About the manual/auto subtraction thing... If the code/methodology for the automatic process is now lost, shouldn't it be done manually, so that whatever process is used can be documented (even though they didn't)? If they had done it automatically, couldn't Landis claim that it's faulty because we don't know what the process is?

strbuk said...

Judge Hue, now that I am partially over the shock, WHY wouldn't the panel compel LeMond to testify under cross examination? OR was this a miscalculation on the part of team Landis? I would thinks that since LeMond has a supposed history making false statements( the Lance Armstrong's threat against LeMond's wife) it seems that it would be pertinent. Now FL is posited as the only villain, which may not be so, and despite the media characterizations it's a "he said, he said" thing . Thank you.

str

Anonymous said...

One thing still bothers me; none of the defense testimony is that the tests show Landis did not dope. The USADA testimony is that the tests show he did dope. Also, since I've not been following closely, what about the issue of the additonal testing that was done, with the defense persons present; is the defense saying these tests are not accurate?

Anonymous said...

Bill,
Assuming that Davis does as well on cross as we all expect (hope?), seems that would be ripe for a motion for a determination that the burden has shifted to USADA/WADA. Closest thin I can think of that is similar to a directed verdict in this system. Lack of procedural rules should make it possible to do, although they might refuse to address it. They can hide behind the timeline, but it would be interesting to have the water tested. A 2-1 or 3-0 on the issue shifting the burden to USADA/WADA would be instructive, diminish the impact of Botre and stagger USADA/WADA.
pcrosby

Anonymous said...

str-Nothing lemond has said about LA, or anyone else AFAIK, has been shown to be "making false statements" including the example you cited. armstrong would surely have sued lemond by now if given the opportunity. youll notice that he hasn't...

Anonymous said...

Question: I thnk the defense would be much more compelling if they could show directly, on a case by case basis, why the positives were wrong.

To the question: can the 'take home' message be distilled down to the point where it is clear/without a doubt operator error?

Anonymous said...

Anon 5:32

If they have demonstrated that the tests were garbage, then how do you propose they disprove them?

It seems to me that this testimony demonstrates that the positives are questionable at best - in other words, not proof of doping. And I agree with an earlier comment - that is not getting off on a technicality.

BetweenRides

Sachi Wilson said...

I'll add to Judge Hue's comments.

this guy @ 5:18 -- the burden of proof is not always on the defendant. That is a feature of this sort of proceeding; most litigation places the burden of proof on the plaintiff (and that is what you are familiar with.) The shifting burdens that we keep talking about are, in lawyer speak, more accurately called the burden of "persuasion" -- the burden of proof always will remain on Floyd in this case. But once he puts on enough evidence to show that the LNDD work was shoddy, USADA will have to _persuade_ the panel that it was not. So it is a shifting burden of persuasion, not proof. That is kind of a slippery difference, but we lawyers understand it, and I hope that I've explained it well enough for you.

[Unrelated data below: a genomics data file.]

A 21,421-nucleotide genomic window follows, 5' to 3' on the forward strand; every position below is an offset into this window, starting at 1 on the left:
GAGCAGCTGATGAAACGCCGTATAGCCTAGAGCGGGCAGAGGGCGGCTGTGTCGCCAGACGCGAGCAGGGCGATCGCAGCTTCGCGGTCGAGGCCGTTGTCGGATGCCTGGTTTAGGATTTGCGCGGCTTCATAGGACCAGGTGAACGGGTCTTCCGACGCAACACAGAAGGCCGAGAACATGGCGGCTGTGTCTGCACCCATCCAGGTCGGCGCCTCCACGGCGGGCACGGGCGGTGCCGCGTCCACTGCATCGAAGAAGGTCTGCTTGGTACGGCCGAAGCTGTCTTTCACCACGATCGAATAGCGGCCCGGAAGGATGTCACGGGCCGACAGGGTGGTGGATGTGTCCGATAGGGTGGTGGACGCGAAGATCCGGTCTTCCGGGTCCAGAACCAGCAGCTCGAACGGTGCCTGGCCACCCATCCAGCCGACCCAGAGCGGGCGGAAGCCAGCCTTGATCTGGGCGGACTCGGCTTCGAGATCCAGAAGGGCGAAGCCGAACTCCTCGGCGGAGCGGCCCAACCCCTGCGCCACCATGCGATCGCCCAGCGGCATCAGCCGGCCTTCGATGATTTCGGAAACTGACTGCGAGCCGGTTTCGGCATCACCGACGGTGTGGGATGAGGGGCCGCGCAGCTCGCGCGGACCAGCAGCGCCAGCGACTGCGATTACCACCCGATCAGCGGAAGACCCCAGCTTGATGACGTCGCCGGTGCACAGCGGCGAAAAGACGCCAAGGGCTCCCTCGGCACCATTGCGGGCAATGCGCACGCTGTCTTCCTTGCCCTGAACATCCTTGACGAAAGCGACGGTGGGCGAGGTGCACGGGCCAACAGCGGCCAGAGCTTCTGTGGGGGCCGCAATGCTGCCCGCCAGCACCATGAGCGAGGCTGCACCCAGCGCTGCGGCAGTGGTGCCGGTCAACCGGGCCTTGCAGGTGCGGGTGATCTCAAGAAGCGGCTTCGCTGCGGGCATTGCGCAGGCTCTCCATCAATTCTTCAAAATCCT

As for all the questions as to whether the panel could rule against Floyd on this evidence, and why -- well, one can only hope that the panel will rule that there was insufficient evidence that Floyd doped, given the testimony to date. However, judges (sorry Bill) and juries have been known to base their decisions on biases and on improper "evidence," and simply not tell anyone about it. So . . . let us hope that the panel here does their job fairly and justly.

the Dragon said...

Well, have to wait to see that Davis holds up on cross. Am comfortable with that, yet before this Trial (as a sports investor) I would have placed the odds on 2-1 against Landis at about 1-20. Not sure that has moved to much better than 1-8.

Regards,

Anonymous said...

Considering how USADA's case has gone today, they may want to call Lemond as their rebuttal witness. I don’t think science is going to do it for them, they need a dancing monkey bad!

-wds

Anonymous said...

(Sean in NH)

I'm sitting here reeling from all of this.

One thought that keeps coming to mind: all the WADA folks who testified that that reviewed the LNDD work and found no problems! Given the magnatude of the problems that were there... what's next?

Also: what about the head of the French ADA who conducted his own review of LNDD and found it beyond reproach? How can he rationalize that away?